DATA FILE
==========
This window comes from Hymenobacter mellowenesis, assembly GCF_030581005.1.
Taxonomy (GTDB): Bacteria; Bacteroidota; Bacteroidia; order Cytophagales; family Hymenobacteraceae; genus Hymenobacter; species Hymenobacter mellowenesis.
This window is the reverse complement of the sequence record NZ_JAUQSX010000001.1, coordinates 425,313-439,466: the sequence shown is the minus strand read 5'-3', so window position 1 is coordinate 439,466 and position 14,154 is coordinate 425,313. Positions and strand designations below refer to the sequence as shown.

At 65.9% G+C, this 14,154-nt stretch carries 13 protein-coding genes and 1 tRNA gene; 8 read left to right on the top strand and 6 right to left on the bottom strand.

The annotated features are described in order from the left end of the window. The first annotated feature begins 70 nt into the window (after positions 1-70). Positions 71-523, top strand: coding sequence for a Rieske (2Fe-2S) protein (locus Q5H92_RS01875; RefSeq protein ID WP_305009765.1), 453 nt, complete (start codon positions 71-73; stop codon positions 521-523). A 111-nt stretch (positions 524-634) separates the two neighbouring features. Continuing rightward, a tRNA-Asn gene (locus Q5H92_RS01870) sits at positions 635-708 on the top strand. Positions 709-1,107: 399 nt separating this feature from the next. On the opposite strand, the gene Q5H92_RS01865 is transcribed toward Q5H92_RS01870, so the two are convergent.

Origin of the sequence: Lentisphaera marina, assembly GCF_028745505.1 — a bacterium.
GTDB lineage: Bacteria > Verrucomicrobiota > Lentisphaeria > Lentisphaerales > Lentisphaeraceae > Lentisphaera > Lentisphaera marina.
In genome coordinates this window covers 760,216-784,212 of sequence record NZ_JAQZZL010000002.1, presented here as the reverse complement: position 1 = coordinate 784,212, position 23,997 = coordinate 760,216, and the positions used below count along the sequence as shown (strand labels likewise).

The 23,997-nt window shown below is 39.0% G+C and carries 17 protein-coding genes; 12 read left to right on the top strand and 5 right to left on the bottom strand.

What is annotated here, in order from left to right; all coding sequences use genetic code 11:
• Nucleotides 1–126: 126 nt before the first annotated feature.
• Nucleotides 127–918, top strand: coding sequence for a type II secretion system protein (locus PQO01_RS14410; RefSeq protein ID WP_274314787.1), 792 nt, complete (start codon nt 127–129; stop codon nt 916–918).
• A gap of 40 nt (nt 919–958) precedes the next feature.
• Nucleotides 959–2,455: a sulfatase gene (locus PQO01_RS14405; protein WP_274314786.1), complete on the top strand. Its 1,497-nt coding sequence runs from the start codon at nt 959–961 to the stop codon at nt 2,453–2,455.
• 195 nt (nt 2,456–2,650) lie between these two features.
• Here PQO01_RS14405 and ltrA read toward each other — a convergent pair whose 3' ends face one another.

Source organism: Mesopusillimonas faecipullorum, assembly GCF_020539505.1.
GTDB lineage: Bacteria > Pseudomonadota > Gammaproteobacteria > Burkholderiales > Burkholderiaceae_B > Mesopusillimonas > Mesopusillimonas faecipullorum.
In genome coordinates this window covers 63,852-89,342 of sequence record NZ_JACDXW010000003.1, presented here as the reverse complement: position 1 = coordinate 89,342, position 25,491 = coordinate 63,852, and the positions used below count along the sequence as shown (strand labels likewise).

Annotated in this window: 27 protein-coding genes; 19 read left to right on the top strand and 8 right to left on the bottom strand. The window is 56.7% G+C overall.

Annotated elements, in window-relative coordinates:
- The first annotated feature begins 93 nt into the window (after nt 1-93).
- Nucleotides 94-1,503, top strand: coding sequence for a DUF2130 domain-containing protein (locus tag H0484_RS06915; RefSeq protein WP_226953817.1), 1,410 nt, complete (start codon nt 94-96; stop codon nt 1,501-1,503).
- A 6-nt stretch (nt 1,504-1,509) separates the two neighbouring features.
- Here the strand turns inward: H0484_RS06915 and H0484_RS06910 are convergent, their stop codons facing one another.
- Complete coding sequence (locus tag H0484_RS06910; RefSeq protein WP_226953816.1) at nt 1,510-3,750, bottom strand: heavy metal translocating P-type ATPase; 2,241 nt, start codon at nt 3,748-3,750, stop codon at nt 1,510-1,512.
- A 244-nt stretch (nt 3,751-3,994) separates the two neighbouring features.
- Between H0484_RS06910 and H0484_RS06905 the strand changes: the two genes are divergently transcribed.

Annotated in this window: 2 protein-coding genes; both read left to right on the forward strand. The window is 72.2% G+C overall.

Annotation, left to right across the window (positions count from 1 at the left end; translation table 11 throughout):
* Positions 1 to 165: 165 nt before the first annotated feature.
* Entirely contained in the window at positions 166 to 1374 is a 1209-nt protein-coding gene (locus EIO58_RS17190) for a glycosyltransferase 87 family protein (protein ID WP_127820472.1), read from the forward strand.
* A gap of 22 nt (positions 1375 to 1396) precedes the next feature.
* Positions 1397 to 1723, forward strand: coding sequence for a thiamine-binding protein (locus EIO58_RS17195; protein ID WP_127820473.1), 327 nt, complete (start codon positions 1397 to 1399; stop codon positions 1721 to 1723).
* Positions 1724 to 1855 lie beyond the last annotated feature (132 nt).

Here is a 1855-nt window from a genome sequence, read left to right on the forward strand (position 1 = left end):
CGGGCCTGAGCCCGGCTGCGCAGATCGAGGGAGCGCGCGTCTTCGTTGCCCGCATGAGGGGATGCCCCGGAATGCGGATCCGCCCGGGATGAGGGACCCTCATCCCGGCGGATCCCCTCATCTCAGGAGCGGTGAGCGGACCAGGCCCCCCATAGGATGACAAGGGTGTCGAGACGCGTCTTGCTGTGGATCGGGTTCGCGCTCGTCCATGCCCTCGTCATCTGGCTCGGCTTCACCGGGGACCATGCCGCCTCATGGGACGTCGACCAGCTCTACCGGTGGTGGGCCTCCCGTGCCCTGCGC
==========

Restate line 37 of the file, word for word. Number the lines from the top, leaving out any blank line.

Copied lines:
CGGGCCTGAGCCCGGCTGCGCAGATCGAGGGAGCGCGCGTCTTCGTTGCCCGCATGAGGGGATGCCCCGGAATGCGGATCCGCCCGGGATGAGGGACCCTCATCCCGGCGGATCCCCTCATCTCAGGAGCGGTGAGCGGACCAGGCCCCCCATAGGATGACAAGGGTGTCGAGACGCGTCTTGCTGTGGATCGGGTTCGCGCTCGTCCATGCCCTCGTCATCTGGCTCGGCTTCACCGGGGACCATGCCGCCTCATGGGACGTCGACCAGCTCTACCGGTGGTGGGCCTCCCGTGCCCTGCGC